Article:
Upon writing this review of the documentary Alone Up There I realized that two types of people will ultimately watch it; comedians and non-comedians. Or as I have heard it described before, stand-ups and civilians. I understand that using the term “civilian” is a tad condescending… but it makes me, a stand-up comic, feel cool and important (even though I am not). So for the love of God, just let me have this moment. In this review I will do my best to address both sides.
If you have ever considered writing and performing stand-up this is the film to watch! If you don’t really know anything about comedy Alone Up There does a good job of explaining the roots of stand-up, from its humble days in Vaudeville, to the era of Lenny Bruce, George Carlin and Richard Pryor, up through the infamous comedy boom of the 80’s and the comedy crash in the 90’s before finishing off with present day.
It’s a brief overlook of decades of stand-up history. It gives those who are curious a taste of comedic landmarks. The films purpose isn’t to be a historical documentary, so it works to educate without boring. What Alone Up There does incredibly well is explain to viewers the hardships, frustrations and difficulty of being a stand-up along with the immense pleasure and pride that comes from making people laugh.
What stand-ups do is incredibly hard yet incredibly rewarding and the documentary balances these two things nicely. If you are considering doing comedy for your first time this documentary will not in anyway sugar coat the difficulties you are going to face and that’s what makes it beautiful.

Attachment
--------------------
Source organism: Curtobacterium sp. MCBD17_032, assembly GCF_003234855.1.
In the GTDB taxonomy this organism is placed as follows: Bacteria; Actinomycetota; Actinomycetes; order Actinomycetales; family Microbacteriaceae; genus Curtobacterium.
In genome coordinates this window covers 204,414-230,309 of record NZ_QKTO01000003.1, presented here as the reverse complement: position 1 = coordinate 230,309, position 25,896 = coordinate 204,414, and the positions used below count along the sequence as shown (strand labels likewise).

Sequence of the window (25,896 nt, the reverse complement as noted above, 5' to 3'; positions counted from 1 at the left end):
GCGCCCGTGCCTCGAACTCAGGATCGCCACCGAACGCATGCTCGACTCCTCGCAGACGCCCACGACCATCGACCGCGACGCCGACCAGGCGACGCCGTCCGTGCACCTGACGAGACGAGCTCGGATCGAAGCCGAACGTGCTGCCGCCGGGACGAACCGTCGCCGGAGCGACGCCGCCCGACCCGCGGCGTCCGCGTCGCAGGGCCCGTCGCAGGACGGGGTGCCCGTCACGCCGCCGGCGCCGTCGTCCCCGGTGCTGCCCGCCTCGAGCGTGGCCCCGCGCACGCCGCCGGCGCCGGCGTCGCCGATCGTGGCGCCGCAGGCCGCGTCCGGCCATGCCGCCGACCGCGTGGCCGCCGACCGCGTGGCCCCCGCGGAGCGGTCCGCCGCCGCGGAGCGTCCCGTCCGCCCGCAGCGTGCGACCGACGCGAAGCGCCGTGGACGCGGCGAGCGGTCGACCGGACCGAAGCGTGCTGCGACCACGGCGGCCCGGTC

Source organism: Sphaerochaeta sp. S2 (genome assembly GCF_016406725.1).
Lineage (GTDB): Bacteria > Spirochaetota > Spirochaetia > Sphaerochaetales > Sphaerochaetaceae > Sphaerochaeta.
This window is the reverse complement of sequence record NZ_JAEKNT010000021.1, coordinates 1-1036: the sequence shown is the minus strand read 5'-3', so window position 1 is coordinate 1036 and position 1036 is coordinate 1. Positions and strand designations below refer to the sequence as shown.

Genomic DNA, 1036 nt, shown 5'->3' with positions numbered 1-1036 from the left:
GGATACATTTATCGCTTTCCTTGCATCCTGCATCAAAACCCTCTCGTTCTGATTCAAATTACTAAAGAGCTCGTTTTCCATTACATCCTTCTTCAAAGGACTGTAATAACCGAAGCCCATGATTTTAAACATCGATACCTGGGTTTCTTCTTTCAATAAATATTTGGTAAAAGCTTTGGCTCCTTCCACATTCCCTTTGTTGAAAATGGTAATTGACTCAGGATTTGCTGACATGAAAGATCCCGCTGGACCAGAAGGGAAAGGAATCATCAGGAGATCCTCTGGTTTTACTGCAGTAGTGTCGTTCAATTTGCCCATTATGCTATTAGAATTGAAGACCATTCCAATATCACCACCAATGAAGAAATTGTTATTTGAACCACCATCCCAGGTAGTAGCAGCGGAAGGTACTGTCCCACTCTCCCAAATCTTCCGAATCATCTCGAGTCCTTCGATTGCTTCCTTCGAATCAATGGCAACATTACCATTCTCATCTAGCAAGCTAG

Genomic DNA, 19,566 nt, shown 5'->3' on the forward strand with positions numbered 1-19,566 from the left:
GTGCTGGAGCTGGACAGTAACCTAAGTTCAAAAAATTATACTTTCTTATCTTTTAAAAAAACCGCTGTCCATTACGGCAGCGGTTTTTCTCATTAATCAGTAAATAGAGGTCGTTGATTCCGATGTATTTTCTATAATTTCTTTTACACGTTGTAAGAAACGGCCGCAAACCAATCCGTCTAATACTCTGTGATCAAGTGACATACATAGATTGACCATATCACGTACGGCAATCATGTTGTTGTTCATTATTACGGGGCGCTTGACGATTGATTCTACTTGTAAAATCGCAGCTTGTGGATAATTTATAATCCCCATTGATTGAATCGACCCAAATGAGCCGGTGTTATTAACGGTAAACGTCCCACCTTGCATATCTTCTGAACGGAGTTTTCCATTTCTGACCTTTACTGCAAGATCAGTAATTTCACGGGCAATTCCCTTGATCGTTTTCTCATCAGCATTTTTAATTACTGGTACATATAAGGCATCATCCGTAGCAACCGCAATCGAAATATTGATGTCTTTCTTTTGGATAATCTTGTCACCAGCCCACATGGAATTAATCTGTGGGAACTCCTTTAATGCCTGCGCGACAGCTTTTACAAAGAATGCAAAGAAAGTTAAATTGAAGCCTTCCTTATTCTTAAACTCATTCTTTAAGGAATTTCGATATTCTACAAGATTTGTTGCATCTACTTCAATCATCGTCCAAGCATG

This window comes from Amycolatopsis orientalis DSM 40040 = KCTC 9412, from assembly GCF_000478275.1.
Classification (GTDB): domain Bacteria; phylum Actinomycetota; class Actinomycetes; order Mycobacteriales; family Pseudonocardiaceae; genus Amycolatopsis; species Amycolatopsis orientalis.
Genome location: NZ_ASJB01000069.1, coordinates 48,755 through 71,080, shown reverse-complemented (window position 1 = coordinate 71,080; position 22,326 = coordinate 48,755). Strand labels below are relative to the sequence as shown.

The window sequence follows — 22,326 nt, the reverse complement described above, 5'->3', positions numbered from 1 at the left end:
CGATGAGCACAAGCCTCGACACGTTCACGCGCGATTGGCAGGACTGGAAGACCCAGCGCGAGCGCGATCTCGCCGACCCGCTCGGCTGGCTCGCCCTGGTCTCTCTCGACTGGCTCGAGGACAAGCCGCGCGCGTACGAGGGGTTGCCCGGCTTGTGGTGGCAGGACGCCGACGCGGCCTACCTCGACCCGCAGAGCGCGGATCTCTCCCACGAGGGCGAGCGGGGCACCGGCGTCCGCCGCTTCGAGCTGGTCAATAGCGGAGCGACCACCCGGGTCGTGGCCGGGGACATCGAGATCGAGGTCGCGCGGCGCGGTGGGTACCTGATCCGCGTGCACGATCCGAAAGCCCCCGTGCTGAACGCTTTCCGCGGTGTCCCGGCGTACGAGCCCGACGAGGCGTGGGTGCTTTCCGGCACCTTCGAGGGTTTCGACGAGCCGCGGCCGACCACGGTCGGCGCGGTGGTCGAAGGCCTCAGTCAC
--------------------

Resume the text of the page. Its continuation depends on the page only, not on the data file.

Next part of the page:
Upon watching this film I couldn’t help but feel an immense sense of pride for what I do. Now don’t get me wrong; I am in no way, shape or form a “working comic”. In the grand scheme of the comedy world I am a bottom of the barrel open mic’er, but still, throughout watching this film I couldn’t help but think to myself, “Hell yeah, that’s what I do!”
Whether the comedians being interviewed are describing pleasure or pain, any comic watching this documentary will enjoy their answers simply because they are detailing all the emotions a comedian goes through. Also, there are some pretty big names in this film (i.e. Marc Maron, Eddie Peppitone and Eddie Brill) along with some relatively unknowns, and it’s really enjoyable to listen to people who aren’t necessarily household names, but are hardworking, touring, workhorse comics.
I found myself more interested in these lesser known comedians’ viewpoints and opinions because nine times out of ten when a comedy documentary comes out it’s all household names, so Alone Up There really offers up a plethora of opinions, ideologies and philosophies from comedians who are at different points in their careers.
Whether you’re a comic or not, Alone Up There will offer the viewer an in-depth, realistic and somewhat harsh view of what being a stand-up entails, which is great because it truly is a brutal world. I strongly recommend it for any fans of comedy.
About the Author: Born on a mountain top in Tennessee, Greenest state in the land of the free. Raised in the woods so's he knew every tree, Killed him a bear when he was only three. I also like stand up comedy. (OHHH that rhymed!) Also, follow me on twitter @LouMisiano1